« on: 26/05/2020 02:28:02 »
Some fighters do covertly use "pharmacological pain management interventions",
Some fighters may be masochistic-types who get an endogenous-opioid-high from getting a beating.
I'm agree, but despite of these pharmacological and self selection biases, contact sports athletes do develop a higher pain tolerance and effective pain coping strategies under a sportive context. Developing these traits, at least physiologically, may influence cognition in some way according to a 5E enactive pain approach, which points out that "brain activity influences, … but is in turn influenced by, physical activity taking place in other parts ofthe organism (such as the endocrine and immune systems) ... This includes the way the body is felt, visualized, and positioned."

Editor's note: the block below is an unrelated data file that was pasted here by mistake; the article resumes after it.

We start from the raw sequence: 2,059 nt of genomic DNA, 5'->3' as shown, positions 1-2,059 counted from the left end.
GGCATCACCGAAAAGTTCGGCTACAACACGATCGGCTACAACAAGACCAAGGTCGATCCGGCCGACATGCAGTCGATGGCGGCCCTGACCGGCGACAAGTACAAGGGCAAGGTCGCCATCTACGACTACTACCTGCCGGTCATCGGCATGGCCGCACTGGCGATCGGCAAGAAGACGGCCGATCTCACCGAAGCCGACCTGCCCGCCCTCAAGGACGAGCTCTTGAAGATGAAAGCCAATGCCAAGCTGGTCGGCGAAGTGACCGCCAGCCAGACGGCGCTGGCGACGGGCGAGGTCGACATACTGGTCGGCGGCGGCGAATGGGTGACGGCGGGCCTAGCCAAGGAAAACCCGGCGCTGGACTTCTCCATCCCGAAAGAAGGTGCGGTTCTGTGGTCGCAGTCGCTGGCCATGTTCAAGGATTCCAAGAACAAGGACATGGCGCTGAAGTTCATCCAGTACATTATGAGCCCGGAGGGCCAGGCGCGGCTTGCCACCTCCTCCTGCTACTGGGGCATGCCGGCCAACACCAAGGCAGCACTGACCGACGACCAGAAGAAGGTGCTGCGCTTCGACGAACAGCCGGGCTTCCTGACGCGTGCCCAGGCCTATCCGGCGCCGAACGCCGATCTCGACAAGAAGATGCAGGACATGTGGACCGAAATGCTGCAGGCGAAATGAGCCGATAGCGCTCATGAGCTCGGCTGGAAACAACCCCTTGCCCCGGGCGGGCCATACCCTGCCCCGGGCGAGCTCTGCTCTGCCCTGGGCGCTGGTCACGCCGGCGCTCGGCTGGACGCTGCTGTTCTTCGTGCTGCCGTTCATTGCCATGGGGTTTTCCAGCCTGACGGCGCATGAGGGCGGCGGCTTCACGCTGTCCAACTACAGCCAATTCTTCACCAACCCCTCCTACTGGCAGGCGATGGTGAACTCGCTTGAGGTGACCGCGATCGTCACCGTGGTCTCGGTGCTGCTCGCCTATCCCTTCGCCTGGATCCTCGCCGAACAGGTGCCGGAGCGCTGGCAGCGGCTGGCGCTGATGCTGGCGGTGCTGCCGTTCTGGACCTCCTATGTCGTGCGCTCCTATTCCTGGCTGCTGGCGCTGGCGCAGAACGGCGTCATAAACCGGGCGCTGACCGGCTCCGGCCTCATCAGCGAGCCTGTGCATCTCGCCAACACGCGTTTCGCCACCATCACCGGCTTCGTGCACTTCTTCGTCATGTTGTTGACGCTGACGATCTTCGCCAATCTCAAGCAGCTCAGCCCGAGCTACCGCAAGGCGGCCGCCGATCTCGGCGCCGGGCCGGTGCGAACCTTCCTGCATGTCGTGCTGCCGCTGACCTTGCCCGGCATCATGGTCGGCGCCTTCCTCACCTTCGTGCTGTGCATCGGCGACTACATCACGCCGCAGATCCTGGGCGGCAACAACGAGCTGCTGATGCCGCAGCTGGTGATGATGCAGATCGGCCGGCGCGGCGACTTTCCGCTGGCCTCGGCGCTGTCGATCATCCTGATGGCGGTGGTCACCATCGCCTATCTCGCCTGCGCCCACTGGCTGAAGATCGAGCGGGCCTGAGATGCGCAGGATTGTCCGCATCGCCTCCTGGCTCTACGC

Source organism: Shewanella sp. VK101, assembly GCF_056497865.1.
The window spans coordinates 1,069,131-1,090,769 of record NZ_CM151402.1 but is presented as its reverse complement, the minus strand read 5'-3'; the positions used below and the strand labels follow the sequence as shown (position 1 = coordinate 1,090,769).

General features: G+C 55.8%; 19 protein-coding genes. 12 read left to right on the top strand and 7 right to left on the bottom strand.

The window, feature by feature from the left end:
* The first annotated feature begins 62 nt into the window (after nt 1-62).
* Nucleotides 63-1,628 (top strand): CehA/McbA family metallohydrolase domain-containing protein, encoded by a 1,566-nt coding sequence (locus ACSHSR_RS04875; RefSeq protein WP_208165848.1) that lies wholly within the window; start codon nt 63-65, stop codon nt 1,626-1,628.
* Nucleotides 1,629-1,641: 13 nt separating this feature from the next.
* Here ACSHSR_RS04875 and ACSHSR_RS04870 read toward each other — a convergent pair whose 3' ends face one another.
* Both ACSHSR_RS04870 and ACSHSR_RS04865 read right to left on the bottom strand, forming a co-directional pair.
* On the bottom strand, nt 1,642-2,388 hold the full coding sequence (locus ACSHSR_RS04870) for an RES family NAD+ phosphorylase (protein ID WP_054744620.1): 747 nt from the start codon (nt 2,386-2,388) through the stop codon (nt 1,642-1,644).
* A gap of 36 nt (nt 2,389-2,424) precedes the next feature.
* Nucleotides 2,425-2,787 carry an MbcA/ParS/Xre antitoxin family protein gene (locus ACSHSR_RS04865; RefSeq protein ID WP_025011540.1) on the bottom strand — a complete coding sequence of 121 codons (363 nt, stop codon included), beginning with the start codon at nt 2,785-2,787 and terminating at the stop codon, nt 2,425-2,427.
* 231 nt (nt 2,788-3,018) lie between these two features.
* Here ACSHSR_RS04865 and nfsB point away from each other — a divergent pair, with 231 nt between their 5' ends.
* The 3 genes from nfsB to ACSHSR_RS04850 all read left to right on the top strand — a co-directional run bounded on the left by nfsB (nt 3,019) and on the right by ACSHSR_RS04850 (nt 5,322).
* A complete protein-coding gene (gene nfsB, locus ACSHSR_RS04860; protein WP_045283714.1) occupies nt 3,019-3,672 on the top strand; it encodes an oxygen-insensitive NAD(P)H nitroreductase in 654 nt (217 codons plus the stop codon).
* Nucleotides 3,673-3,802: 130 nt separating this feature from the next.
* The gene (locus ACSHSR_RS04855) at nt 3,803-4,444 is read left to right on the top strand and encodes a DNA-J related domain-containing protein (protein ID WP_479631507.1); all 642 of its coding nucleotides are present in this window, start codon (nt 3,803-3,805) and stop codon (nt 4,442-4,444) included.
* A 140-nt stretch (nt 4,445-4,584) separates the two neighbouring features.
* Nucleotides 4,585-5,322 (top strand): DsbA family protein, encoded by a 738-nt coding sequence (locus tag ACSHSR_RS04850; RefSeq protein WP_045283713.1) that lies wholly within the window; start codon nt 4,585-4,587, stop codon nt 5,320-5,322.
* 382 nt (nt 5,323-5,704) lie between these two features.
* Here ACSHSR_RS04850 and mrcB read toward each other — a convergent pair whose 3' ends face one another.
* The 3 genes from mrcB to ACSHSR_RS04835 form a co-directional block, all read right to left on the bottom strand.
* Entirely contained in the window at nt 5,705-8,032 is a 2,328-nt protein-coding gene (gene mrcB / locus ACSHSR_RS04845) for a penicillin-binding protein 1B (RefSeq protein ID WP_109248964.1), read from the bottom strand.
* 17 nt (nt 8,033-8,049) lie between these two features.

Colombetti, G. (2017). The embodied and situated nature ofmoods. Philosophia., 45, 1437–1451.
Stilwell, P., & Harman, K. (2019). An enactive approach to pain: beyond the biopsychosocial model. Phenomenology and the Cognitive Sciences, 18(4), 637-665.
Thornton, C., Sheffield, D., & Baird, A. (2017). A longitudinal exploration of pain tolerance and participation in contact sports. Scandinavian journal of pain, 16(1), 36-44.